Of ‘The Land Song’, the Liberator Song Book briefly records that its origins lay in the American land tax movement. ‘Liberals adopted the song in the two general elections of 1910, following the rejection by the House of Lords of Lloyd George’s 1909 People’s Budget, which proposed a tax on land.’ That made the Bournemouth sing-song a centenary rendition. Revitalised by the occasion, I sought to discover the song’s inception, the extent of its popularity among Lloyd George-era Liberal land campaigners, and the reasons for its restitution by Liberal radicals two generations later in part as a statement of political lineage. In the course of this quest, I have come across the only commercial recording of ‘The Land Song’ – a 78 rpm disc from 1910 – which is posted as part of this article. What I have failed to understand is why such a resonant anthem, which evokes strong identification and loyalty among those who still sing it, has such an inconspicuous place in the winder pantheon of political song.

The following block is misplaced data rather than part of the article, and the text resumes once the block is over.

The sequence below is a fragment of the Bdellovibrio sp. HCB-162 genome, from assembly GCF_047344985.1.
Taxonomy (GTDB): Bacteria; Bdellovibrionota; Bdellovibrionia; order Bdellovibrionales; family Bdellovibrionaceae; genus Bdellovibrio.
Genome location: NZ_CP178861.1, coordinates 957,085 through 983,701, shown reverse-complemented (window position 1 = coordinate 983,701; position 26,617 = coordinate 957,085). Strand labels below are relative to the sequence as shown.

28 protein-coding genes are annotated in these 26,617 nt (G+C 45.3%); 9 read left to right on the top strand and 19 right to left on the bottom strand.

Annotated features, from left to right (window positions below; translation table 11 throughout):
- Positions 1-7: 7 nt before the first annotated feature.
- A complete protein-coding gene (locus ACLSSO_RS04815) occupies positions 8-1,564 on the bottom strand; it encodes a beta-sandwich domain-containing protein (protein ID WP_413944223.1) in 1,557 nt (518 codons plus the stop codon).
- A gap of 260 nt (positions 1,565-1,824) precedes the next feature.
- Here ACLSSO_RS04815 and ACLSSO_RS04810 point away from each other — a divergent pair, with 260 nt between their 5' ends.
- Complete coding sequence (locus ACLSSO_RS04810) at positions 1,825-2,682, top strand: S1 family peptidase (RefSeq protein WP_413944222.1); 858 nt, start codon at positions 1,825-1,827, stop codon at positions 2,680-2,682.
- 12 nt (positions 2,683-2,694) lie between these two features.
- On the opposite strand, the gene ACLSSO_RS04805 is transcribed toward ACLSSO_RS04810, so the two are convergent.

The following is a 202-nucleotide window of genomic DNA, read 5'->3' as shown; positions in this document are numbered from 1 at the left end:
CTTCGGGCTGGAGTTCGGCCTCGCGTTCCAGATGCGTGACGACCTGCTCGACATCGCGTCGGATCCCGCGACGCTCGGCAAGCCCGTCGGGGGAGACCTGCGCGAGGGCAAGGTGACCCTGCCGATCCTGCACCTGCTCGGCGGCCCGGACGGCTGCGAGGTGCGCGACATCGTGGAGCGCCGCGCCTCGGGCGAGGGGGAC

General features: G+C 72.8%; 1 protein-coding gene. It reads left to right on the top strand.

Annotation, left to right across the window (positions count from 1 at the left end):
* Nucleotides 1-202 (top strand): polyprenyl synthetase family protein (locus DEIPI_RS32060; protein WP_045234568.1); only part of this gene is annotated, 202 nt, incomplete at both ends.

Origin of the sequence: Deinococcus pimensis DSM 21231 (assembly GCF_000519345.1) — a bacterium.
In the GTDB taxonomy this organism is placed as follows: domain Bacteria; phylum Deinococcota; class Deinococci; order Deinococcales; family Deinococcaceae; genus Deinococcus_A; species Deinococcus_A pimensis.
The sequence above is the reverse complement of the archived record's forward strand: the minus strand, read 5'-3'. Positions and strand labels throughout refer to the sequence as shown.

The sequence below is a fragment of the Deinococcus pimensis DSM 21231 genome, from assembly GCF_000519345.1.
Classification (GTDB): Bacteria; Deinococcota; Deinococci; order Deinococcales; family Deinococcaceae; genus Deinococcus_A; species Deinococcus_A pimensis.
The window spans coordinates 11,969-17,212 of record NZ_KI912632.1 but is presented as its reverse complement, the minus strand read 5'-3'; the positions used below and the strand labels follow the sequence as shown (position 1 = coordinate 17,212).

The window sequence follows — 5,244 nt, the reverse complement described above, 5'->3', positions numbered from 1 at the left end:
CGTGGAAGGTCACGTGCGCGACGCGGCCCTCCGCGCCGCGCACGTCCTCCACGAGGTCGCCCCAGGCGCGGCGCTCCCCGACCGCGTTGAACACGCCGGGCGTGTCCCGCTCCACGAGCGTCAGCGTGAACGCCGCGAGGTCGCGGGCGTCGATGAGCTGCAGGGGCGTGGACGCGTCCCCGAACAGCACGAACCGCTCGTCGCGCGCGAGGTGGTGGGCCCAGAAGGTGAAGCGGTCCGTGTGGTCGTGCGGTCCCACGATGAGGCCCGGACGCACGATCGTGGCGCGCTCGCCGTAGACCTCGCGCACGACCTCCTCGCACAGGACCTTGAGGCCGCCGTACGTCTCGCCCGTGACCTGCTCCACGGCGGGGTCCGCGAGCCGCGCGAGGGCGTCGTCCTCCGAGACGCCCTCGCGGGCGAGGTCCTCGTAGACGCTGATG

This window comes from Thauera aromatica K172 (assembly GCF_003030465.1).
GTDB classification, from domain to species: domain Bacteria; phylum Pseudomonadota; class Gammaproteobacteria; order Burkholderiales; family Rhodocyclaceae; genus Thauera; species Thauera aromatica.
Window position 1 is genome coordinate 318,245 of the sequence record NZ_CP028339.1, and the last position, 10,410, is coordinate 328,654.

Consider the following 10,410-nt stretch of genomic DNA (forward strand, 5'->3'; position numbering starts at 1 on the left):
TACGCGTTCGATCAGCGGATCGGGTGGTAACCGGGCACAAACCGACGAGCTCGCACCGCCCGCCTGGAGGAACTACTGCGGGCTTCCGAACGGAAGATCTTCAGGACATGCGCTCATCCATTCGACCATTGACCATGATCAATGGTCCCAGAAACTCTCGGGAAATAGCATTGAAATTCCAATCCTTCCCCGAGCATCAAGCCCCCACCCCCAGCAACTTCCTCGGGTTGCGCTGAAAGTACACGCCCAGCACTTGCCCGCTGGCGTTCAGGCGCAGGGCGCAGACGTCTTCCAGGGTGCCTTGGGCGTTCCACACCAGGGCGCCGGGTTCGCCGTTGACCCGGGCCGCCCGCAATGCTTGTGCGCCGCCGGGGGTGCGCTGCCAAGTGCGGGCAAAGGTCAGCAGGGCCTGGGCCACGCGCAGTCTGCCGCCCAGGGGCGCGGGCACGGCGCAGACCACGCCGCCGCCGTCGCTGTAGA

FROM CHICAGO TO TRAFALGAR SQUARE
The words of ‘The Land Song’ appeared in a single tax publication in Chicago in 1887. No author was cited [Foner, pp261-2]. It was to be sung to the tune of ‘Marching through Georgia’, the stirring march composed a generation earlier at the end of the American Civil War which quickly became popular among veterans of the northern Union army. The lyrics have changed barely at all since that early published version.